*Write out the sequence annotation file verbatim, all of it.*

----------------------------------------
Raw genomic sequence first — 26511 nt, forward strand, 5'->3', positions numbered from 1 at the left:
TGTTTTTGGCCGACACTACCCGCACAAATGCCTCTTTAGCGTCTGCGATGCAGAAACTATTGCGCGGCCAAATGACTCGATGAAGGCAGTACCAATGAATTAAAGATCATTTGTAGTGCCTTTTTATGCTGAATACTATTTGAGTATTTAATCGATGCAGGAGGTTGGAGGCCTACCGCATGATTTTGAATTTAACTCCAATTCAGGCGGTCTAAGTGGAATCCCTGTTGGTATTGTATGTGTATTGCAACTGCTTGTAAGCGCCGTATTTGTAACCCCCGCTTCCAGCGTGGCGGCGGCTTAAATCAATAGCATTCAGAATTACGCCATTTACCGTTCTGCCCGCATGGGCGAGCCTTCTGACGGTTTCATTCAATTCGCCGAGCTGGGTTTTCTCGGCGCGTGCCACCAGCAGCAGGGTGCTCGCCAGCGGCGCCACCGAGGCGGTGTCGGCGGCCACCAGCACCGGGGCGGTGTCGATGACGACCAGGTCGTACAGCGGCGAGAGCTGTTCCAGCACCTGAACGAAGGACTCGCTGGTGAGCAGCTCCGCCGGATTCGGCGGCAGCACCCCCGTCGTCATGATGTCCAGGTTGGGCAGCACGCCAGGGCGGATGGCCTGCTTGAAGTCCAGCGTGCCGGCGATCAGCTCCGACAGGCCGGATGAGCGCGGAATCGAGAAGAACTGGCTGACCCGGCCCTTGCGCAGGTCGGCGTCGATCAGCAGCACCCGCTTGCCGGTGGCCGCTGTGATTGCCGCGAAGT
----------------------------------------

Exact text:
Raw genomic sequence first — 26511 nt, forward strand, 5'->3', positions numbered from 1 at the left:
TGTTTTTGGCCGACACTACCCGCACAAATGCCTCTTTAGCGTCTGCGATGCAGAAACTATTGCGCGGCCAAATGACTCGATGAAGGCAGTACCAATGAATTAAAGATCATTTGTAGTGCCTTTTTATGCTGAATACTATTTGAGTATTTAATCGATGCAGGAGGTTGGAGGCCTACCGCATGATTTTGAATTTAACTCCAATTCAGGCGGTCTAAGTGGAATCCCTGTTGGTATTGTATGTGTATTGCAACTGCTTGTAAGCGCCGTATTTGTAACCCCCGCTTCCAGCGTGGCGGCGGCTTAAATCAATAGCATTCAGAATTACGCCATTTACCGTTCTGCCCGCATGGGCGAGCCTTCTGACGGTTTCATTCAATTCGCCGAGCTGGGTTTTCTCGGCGCGTGCCACCAGCAGCAGGGTGCTCGCCAGCGGCGCCACCGAGGCGGTGTCGGCGGCCACCAGCACCGGGGCGGTGTCGATGACGACCAGGTCGTACAGCGGCGAGAGCTGTTCCAGCACCTGAACGAAGGACTCGCTGGTGAGCAGCTCCGCCGGATTCGGCGGCAGCACCCCCGTCGTCATGATGTCCAGGTTGGGCAGCACGCCAGGGCGGATGGCCTGCTTGAAGTCCAGCGTGCCGGCGATCAGCTCCGACAGGCCGGATGAGCGCGGAATCGAGAAGAACTGGCTGACCCGGCCCTTGCGCAGGTCGGCGTCGATCAGCAGCACCCGCTTGCCGGTGGCCGCTGTGATTGCCGCGAAGT